Earth’s ‘wobbly’ orbital behaviors also drive climate changes, ice ages
Despite what many people believe, seasons on Earth are not determined by the nearness of the northern and summer hemispheres to the sun.“Seasons occur because in January, for instance, the North Pole points away from the sun, so the southern hemisphere gets more direct sunlight,” Wysession says. “Six months later, that will be reversed. In terms of climate change, this has an impact because land heats up much more quickly than water, five times more quickly. The northern hemisphere has most of the land on Earth; the southern has most of the water. On January 3 or 4 (it varies) the Earth is at its closest point to the sun (the perihelion), but because water heats up so slowly, it doesn’t make as much difference in temperature in the southern hemisphere as it otherwise might.“In the northern hemisphere summer, despite the Earth being farther away from the sun, land heats up much more quickly than the southern hemisphere’s water, and heats up about the same amount consistently. The two hemispheres end up buffering the climate swing, producing less severe winters than we would have otherwise.”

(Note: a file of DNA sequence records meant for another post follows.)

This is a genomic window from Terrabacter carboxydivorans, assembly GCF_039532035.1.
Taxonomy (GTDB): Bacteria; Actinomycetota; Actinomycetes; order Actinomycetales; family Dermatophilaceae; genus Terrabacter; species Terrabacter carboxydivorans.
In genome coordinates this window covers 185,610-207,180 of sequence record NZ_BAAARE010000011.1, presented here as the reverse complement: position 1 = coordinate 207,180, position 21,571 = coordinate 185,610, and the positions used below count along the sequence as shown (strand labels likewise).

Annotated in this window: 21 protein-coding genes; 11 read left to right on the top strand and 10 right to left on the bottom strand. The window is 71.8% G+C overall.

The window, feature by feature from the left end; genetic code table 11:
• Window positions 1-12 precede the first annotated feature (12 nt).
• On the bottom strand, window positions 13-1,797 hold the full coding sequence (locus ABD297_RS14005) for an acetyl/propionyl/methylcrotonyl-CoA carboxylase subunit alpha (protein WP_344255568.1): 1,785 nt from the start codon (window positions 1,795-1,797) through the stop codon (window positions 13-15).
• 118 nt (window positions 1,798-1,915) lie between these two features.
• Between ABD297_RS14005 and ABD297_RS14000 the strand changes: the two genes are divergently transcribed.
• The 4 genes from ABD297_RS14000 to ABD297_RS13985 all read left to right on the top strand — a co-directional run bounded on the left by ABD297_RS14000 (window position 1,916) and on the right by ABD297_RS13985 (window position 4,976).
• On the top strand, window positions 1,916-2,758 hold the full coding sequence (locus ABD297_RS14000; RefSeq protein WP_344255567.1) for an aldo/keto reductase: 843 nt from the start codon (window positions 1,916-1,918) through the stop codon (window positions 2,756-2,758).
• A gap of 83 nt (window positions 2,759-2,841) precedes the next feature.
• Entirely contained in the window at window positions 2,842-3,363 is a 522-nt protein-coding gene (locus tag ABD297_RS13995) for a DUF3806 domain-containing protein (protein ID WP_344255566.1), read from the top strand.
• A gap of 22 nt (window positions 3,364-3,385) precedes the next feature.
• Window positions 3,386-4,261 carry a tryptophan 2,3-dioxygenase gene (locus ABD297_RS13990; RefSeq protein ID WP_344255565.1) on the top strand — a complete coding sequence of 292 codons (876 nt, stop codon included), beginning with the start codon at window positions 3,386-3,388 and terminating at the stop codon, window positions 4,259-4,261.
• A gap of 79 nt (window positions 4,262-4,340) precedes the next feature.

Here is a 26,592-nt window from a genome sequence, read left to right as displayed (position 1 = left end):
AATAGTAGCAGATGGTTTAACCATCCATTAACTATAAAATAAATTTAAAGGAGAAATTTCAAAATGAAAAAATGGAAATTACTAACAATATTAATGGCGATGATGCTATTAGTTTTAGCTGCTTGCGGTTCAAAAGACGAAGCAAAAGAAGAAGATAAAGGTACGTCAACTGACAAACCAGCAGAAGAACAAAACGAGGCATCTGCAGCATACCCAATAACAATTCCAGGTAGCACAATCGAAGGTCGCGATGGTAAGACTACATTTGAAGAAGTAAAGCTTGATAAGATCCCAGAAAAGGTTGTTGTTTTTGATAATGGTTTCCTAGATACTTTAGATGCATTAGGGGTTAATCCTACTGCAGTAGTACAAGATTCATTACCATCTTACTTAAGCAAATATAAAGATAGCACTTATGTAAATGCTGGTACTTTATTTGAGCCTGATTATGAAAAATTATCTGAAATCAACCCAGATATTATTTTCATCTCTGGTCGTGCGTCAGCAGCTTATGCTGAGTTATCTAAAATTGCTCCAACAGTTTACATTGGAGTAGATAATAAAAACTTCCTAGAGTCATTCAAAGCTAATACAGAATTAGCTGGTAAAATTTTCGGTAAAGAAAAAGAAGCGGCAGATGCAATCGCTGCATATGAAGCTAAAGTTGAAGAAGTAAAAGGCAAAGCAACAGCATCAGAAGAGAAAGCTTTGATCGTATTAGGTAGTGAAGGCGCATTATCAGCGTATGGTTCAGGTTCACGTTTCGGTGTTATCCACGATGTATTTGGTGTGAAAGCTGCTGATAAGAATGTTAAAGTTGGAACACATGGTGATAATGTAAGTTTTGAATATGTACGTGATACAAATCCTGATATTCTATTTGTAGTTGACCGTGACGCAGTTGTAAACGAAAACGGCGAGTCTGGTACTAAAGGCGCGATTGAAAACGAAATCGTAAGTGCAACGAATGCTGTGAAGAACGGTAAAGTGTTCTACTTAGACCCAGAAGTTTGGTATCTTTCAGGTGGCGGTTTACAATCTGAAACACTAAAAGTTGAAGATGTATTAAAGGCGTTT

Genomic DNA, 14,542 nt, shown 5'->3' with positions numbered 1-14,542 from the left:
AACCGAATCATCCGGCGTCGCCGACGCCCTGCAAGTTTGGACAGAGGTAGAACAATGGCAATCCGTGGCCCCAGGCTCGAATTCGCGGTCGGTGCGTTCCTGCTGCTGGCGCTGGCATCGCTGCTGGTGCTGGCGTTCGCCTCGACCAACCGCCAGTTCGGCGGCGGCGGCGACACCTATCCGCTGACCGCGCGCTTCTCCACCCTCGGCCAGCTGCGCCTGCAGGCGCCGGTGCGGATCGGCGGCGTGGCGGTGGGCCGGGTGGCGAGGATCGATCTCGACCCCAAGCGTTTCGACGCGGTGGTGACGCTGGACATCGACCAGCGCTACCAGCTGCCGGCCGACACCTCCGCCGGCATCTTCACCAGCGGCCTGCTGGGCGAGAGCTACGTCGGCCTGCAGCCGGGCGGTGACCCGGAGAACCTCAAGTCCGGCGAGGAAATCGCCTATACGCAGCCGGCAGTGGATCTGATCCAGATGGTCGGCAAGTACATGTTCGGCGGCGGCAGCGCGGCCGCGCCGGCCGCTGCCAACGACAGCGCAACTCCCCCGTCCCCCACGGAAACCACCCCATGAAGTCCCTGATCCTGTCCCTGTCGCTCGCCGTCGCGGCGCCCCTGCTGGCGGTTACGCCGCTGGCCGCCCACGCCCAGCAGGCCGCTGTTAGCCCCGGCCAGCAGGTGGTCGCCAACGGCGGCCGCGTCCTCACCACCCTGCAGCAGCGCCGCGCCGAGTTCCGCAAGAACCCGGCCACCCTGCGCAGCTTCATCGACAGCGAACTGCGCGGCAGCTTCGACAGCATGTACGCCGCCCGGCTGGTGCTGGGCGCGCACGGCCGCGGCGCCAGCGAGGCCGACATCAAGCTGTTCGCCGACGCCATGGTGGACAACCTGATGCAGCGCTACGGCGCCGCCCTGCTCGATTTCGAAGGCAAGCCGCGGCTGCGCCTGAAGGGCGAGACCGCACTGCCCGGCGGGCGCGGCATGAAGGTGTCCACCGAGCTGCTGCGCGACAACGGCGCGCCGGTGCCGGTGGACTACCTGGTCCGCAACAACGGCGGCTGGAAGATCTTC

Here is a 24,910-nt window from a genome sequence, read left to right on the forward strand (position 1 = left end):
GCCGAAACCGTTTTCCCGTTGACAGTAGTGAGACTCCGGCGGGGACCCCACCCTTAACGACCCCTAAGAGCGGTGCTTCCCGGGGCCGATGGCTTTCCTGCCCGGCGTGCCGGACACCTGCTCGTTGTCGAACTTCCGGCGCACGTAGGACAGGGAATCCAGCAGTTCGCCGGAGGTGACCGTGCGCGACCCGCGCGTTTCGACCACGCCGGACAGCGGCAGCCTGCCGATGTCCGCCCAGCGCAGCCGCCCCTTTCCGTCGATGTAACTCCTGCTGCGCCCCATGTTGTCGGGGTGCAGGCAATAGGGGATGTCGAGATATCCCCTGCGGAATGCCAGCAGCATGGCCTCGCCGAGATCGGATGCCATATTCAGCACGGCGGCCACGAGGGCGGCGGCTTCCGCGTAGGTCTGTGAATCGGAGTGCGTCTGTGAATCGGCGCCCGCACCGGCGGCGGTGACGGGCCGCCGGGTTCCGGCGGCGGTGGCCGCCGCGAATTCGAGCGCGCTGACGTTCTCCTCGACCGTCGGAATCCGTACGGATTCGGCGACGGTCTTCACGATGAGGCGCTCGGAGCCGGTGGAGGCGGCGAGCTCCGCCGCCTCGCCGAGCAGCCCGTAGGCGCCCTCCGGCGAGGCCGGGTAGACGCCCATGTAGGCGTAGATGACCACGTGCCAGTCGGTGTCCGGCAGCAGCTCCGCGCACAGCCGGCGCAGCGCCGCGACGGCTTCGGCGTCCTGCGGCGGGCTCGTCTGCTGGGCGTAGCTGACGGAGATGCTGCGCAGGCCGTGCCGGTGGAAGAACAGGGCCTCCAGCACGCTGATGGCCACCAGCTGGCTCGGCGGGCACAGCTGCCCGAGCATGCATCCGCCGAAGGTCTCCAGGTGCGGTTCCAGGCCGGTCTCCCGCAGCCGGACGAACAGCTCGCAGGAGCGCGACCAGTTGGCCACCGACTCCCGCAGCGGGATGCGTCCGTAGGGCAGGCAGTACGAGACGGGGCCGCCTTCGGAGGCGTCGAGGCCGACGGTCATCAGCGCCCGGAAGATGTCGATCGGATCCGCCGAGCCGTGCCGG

Stick around, though, if you like extremes. Wysession says that in the future, the Earth will be farther away from the sun in winter and closer to it in the summer, causing more severe temperature swings in these two seasons. This will happen about 12,000 years from now.
“Orbital parameters of Earth, the sun and moon and the planets have great effects on ice ages and other climatic changes,” he says. “Those major events are driven by very small changes in the planetary orbital functions.”